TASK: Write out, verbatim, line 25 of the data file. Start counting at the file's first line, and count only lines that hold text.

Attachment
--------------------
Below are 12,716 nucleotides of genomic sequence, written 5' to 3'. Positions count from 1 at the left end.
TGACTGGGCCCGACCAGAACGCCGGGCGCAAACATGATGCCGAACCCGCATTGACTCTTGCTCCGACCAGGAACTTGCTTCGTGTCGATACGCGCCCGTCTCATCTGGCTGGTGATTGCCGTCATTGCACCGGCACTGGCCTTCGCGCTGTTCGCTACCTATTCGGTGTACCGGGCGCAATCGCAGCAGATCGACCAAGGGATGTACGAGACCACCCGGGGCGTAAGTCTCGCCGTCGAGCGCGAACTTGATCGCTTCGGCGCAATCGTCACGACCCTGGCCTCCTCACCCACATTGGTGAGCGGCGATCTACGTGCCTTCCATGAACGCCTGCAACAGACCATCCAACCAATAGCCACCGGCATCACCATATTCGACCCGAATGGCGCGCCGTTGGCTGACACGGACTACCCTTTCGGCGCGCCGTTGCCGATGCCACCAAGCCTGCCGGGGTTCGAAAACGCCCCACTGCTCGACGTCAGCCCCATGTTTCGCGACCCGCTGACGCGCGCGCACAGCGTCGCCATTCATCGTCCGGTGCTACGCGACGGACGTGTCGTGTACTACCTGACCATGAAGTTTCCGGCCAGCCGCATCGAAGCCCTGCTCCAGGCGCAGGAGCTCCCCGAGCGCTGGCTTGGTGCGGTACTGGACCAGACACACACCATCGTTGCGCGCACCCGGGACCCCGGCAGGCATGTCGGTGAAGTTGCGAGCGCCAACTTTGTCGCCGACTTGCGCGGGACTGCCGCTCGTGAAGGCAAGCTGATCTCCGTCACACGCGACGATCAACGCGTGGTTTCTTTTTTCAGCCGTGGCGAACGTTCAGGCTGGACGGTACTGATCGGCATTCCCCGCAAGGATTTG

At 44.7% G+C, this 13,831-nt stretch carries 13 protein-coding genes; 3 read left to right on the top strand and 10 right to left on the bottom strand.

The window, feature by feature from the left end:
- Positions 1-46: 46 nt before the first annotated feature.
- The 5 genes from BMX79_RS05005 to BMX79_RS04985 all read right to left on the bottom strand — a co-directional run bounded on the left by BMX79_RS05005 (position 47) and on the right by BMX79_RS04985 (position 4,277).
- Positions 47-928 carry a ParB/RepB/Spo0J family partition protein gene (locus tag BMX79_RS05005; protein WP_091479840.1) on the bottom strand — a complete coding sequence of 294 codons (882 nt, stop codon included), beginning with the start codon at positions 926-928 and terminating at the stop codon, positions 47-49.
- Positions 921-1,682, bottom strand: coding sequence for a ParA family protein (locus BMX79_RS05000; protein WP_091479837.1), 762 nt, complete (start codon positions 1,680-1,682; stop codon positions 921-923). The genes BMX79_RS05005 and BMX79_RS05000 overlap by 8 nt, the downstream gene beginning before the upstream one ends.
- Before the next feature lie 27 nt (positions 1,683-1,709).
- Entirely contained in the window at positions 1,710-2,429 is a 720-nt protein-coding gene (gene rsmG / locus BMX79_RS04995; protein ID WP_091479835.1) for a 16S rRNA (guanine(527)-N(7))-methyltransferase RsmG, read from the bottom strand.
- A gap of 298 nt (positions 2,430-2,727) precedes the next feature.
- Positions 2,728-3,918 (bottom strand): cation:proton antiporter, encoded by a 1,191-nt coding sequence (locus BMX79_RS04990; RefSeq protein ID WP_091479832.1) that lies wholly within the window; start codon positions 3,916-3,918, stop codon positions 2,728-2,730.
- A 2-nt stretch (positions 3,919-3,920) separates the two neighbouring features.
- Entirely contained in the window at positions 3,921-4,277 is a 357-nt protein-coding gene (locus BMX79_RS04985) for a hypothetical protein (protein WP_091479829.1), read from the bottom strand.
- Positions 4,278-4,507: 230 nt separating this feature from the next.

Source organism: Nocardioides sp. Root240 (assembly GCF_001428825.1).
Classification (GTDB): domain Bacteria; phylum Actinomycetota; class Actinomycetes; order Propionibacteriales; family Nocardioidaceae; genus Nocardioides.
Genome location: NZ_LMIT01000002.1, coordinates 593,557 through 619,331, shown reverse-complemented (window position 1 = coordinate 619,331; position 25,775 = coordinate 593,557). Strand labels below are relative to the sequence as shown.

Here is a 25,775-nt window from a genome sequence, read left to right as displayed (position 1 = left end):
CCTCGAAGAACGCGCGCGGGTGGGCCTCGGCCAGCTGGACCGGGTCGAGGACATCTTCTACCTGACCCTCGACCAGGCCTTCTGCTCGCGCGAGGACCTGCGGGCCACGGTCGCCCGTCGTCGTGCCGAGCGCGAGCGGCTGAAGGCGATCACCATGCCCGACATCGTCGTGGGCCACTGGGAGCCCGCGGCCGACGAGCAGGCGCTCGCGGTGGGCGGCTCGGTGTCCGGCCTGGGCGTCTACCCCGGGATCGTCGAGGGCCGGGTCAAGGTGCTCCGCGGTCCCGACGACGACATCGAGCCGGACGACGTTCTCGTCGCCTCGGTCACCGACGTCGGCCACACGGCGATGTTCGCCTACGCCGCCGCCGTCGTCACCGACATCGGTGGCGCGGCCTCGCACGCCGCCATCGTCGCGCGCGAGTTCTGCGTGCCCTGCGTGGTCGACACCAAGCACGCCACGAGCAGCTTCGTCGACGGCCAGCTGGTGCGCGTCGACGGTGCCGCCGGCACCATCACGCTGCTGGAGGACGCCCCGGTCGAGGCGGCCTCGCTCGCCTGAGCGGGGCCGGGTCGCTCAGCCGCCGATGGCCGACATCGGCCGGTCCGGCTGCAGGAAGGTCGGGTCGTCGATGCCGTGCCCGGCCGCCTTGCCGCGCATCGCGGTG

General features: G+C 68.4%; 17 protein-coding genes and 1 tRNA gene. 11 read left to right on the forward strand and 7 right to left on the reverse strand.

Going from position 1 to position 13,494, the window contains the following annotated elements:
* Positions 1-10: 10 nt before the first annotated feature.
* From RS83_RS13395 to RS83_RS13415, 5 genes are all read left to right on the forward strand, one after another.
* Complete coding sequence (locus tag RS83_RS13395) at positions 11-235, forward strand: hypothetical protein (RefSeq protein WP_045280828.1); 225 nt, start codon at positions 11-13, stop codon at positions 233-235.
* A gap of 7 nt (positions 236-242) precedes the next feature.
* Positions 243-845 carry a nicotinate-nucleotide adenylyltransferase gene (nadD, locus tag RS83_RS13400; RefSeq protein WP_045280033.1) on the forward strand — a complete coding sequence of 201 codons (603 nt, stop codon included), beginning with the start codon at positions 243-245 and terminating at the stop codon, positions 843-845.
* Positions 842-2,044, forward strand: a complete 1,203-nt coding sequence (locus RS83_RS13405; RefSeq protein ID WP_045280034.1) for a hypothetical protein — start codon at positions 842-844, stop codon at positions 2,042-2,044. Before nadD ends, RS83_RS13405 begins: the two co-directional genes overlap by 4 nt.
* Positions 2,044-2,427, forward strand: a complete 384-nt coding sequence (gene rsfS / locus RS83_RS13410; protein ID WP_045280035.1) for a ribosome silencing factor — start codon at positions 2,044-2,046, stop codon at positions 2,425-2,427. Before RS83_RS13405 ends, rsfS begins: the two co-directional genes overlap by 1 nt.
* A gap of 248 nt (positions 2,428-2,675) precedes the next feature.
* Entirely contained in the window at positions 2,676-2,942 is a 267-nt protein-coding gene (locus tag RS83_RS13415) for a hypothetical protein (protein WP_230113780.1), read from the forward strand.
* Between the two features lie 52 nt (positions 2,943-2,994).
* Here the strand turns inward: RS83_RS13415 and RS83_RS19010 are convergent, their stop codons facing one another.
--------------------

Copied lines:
* Complete coding sequence (locus tag RS83_RS13395) at positions 11-235, forward strand: hypothetical protein (RefSeq protein WP_045280828.1); 225 nt, start codon at positions 11-13, stop codon at positions 233-235.